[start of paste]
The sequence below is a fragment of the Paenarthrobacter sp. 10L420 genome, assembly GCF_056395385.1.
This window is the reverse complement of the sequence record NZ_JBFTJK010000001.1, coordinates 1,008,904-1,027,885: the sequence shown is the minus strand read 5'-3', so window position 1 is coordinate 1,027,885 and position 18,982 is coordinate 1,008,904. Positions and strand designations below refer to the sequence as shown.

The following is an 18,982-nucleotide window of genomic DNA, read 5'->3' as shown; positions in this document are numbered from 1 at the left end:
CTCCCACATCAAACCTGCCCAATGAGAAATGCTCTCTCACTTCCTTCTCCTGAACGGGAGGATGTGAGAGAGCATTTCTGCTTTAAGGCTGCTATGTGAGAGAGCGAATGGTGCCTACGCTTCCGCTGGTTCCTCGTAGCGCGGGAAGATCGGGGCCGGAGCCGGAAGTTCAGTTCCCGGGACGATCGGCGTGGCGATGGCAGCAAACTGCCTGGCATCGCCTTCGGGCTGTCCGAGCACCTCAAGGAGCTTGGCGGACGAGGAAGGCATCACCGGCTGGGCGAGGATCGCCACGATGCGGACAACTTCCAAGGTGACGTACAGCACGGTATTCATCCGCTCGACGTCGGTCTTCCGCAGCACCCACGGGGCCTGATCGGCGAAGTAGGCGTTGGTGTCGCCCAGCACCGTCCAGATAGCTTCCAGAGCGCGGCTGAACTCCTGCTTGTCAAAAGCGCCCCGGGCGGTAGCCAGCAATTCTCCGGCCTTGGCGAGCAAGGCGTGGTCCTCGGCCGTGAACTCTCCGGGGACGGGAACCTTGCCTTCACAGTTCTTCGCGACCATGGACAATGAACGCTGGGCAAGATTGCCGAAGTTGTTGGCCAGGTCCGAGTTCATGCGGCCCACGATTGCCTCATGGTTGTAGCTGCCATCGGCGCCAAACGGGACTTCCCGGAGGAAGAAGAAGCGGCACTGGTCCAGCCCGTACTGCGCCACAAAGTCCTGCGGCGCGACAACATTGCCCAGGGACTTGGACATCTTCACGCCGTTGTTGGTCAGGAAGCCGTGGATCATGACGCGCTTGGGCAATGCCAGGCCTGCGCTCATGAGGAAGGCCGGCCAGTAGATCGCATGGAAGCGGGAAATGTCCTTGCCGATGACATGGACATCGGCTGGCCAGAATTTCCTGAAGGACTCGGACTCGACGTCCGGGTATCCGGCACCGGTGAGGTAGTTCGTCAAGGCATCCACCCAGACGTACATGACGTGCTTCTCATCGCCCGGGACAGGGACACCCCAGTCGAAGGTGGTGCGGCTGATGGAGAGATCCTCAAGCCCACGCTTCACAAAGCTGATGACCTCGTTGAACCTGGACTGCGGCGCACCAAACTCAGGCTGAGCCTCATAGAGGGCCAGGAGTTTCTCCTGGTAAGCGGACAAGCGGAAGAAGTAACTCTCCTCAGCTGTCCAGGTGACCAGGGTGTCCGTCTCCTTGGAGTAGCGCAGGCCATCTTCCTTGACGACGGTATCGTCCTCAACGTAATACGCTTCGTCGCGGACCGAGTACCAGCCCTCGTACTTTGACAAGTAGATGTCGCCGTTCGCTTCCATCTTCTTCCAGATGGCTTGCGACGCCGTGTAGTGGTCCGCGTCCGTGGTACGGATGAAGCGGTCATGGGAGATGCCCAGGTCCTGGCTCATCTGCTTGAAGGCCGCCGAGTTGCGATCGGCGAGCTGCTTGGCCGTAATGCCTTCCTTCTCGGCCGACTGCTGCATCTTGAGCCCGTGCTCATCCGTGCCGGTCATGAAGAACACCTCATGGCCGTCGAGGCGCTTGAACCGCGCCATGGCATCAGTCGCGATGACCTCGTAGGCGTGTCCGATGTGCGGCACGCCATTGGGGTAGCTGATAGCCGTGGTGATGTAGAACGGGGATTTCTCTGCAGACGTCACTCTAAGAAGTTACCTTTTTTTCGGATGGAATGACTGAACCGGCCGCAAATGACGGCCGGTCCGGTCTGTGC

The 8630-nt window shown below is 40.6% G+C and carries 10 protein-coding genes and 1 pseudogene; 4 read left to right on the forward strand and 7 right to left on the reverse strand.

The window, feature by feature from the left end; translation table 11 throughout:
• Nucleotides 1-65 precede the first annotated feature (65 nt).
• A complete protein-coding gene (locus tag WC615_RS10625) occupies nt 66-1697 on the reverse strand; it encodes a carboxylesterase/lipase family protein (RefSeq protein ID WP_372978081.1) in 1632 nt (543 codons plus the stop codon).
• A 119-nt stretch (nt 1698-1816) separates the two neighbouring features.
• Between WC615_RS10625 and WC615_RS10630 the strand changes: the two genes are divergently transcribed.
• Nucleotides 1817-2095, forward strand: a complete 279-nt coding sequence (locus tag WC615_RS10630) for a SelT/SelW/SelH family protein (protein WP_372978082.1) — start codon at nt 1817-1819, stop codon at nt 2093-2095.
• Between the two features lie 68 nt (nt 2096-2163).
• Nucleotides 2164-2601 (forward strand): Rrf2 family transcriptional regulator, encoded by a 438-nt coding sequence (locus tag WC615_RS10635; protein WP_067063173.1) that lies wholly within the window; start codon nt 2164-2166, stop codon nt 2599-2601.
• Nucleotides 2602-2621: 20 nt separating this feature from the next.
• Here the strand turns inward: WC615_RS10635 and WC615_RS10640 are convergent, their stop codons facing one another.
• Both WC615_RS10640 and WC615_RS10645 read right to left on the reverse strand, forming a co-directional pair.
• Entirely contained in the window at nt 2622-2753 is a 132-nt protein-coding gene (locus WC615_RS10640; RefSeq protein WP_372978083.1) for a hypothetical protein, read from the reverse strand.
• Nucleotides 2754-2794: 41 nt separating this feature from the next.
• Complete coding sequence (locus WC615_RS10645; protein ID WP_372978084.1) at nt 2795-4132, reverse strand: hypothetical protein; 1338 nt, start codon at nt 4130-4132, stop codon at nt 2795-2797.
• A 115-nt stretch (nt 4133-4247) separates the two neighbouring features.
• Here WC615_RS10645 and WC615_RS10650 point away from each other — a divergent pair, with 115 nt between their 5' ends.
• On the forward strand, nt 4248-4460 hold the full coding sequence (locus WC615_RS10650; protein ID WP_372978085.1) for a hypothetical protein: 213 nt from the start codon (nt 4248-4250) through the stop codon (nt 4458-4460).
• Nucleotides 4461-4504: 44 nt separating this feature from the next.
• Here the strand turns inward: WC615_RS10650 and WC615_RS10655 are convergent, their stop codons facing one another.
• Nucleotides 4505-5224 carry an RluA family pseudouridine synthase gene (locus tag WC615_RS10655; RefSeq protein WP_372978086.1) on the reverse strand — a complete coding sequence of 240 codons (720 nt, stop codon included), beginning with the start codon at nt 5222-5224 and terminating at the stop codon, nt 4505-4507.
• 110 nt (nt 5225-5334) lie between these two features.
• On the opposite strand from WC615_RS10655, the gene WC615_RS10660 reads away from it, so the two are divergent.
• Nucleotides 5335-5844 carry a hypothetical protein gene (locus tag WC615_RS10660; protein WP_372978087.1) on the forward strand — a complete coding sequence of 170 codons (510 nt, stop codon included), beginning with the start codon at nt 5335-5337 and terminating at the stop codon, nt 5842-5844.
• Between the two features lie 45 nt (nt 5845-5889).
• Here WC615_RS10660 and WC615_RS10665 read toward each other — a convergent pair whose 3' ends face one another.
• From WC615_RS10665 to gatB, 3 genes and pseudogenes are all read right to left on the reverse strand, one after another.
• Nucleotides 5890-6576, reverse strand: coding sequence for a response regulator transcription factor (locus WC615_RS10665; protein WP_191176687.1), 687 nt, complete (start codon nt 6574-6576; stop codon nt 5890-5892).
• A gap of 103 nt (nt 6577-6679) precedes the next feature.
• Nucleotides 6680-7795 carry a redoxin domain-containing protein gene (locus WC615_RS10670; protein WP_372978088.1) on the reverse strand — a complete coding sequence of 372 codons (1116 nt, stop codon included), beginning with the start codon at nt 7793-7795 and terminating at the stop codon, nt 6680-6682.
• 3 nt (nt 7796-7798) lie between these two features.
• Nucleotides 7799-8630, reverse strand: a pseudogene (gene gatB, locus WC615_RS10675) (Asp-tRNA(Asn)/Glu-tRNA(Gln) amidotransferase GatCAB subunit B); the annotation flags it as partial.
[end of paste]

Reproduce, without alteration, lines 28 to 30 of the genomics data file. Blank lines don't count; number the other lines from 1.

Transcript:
• Nucleotides 5335-5844 carry a hypothetical protein gene (locus tag WC615_RS10660; protein WP_372978087.1) on the forward strand — a complete coding sequence of 170 codons (510 nt, stop codon included), beginning with the start codon at nt 5335-5337 and terminating at the stop codon, nt 5842-5844.
• Between the two features lie 45 nt (nt 5845-5889).
• Here WC615_RS10660 and WC615_RS10665 read toward each other — a convergent pair whose 3' ends face one another.